After 3 days of doing nothing, we decided to leave for Cerro Castillo anyway. Another 2 days of cycling. The road was wonderfully good and flat, only a few hills compared to what we had been through already. So we were able to get a lot further than all the other days, instead of doing 60 kms (36 miles) we did 80 kms (47 miles) that day. Then we saw a good spot to pitch our tent and decided to do that because you never know when you will see a next good spot.
The next day we had only 45 kms (27 miles) to go to Cerro Castillo. That also started good, pretty flat and at one point even a road that almost looked paved. But the road was very dusty because of the volcano dust from the volcano Hudson. It erupted a few years ago and caused a lot of problems and a dusty road. But the good road didn’t last long… About 25 kms (15 miles) before the town there was another climb, the road became very bad and when we finally went downhill, the road was so bad that we couldn’t go faster than about 6 kms/h (4 mph). When we were resting, a bus drove by with somebody standing in it and waving frantically. It was Chris, who went from Cochrane to Coyhaique by bus to get money. For some reason they weren’t able to get it in Cochrane.
Finally we arrived in the town, about 5 kms (3 miles) later than the signs had tol dus. And yes, there the gravel ended and there was the tarmac (well, concrete). And this time it didn’t last until the end of the town. Great!
We had lunch with a restaurant which is famous amongst cyclists, it’s in 2 busses.
After that, we didn’t want to go on anymore, because after the town, it started going up immediately for a pass over 1100 meters (3300 feet) high (altitude of the town is app. 380 meters (1000 feet). So we went looking for a campground.
In the end, the pass wasn’t too bad. All cyclists talked about it being bad, but it actually went pretty equally and the road was paved. That made big difference and maybe that’s why we didn’t think it was too bad. After a short descent, there was another climb and on top there was a campground (sort of national forest campground). A very nice place, in the middle of the forest. We had only done 40 kms (25 miles), but again we didn’t feel like going on. So we pitched our tent there and made a fire to try to get rid of the annoying horseflies. To be able to shower and do the dishes, we first had to make a fire in to heat the water. Very nice. A lot of the water here gets heated by woodfires.
We thought the last 60 kms (36 miles) to Coyhaique would be easy, but that also turned out to be false hope. It was storming and we had to cycle about 50 kms (30 miles) with that headwind. And of course, up and down again over and over. What else… But this time we could go down more than go up. The road went through the hills, but then all of a sudden there was this wide valley with agriculture. We cycled through it for a while and then entered a smaller valley with nice rocks on the sides. Of course there was another hill to climb just before the city. Before every town you have to go up and after every town you have to go up again.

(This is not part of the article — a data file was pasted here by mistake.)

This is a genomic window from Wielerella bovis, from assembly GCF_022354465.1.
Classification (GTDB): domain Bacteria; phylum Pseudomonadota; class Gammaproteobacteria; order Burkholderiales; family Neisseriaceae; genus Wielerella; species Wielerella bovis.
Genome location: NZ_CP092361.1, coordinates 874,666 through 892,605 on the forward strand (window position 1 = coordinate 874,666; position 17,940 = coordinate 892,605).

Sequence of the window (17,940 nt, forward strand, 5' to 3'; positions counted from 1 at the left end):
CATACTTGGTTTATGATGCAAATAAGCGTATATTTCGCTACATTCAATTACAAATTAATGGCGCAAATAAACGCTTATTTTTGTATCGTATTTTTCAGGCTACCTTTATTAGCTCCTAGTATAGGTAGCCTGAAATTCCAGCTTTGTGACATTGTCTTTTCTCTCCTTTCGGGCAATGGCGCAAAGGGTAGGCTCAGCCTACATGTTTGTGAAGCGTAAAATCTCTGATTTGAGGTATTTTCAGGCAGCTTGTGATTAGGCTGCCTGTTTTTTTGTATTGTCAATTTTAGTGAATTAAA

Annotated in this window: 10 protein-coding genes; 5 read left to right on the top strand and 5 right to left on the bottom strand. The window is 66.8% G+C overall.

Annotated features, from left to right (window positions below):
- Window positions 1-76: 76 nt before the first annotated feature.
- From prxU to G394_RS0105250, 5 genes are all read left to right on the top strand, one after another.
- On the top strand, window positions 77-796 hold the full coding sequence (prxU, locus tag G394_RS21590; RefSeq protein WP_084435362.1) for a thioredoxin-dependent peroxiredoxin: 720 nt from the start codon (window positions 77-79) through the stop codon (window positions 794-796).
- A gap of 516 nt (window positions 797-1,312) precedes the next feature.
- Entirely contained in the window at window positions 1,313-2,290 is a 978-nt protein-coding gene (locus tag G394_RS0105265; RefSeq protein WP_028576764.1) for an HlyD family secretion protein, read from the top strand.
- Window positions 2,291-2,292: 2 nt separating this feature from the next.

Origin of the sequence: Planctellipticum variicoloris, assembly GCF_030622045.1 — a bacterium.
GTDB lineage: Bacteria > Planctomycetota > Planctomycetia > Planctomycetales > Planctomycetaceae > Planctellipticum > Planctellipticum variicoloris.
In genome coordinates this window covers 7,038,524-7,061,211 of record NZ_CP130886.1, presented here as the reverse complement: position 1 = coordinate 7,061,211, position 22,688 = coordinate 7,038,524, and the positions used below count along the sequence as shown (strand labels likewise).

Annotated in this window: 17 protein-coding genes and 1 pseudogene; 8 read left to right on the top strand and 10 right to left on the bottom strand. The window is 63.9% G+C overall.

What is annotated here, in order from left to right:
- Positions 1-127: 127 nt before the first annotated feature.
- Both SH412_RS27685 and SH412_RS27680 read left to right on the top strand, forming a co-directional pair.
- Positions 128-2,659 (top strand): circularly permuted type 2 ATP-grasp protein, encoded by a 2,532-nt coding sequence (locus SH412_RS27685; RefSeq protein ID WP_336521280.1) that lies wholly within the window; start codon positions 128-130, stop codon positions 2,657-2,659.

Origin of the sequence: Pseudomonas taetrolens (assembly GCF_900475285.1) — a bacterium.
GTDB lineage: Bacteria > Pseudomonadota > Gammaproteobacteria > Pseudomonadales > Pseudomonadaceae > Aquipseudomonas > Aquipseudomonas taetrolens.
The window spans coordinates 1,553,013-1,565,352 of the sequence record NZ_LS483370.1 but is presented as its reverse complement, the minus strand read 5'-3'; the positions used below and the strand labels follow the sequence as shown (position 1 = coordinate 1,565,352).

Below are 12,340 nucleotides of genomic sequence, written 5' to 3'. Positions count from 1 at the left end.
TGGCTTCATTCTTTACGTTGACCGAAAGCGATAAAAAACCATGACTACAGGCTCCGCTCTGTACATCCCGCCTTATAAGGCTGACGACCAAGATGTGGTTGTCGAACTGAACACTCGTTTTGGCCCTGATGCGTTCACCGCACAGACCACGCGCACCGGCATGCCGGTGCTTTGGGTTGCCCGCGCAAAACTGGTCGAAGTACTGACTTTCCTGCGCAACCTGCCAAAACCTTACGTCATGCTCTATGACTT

Finally, we rolled into Coyhaique. We had just entered city limits when we saw some other cyclists who were yelling and waving at us. Turned out to be Canadians who we had met around Cochrane. But they went south, so it was a bit weird that we met them now in Coyhaique. They had had some bad luck, and because they have to be in Santiago on a certain date, they had to change their plans and take an alternative route. They took the bus back to Coyhaique from Cochrane. Such coincidence again!
They had also met the Swiss and Karen and Gijs when they were in Cochrane, so they knew them also. They decided to follow us to a hostal where you can also camp (tip from other Dutch cyclists who we met on our way to Coyhaique and they gave the same tip to Gijs and Karen) to see if they were really there. And yes, they were there! It’s a very small piece of grass, filled with a lot of tents. Ours just fit in. After a few beers, they also decided to stay for the night and managed to squeeze their tent in. So it’s a crowded place. But it’s in the city and all the real campgrounds are outside the city. We have to take care of some things, so it’s easier to be in the city itself.
When all the others had left the next day, we moved our tent to a better spot. We couldn’t go to the postoffice, because it was Sunday so it was closed (even here). We went there today; sent 3 kg (about 7 pounds) of clothes home. Makes a big difference. Also went to the bicycle store with Linda’s bike to have the spokes checked out. They were very loose.
Now there good again. And of course we ate a lot, healthy and good.
Tomorrow we’re leaving again and go further north.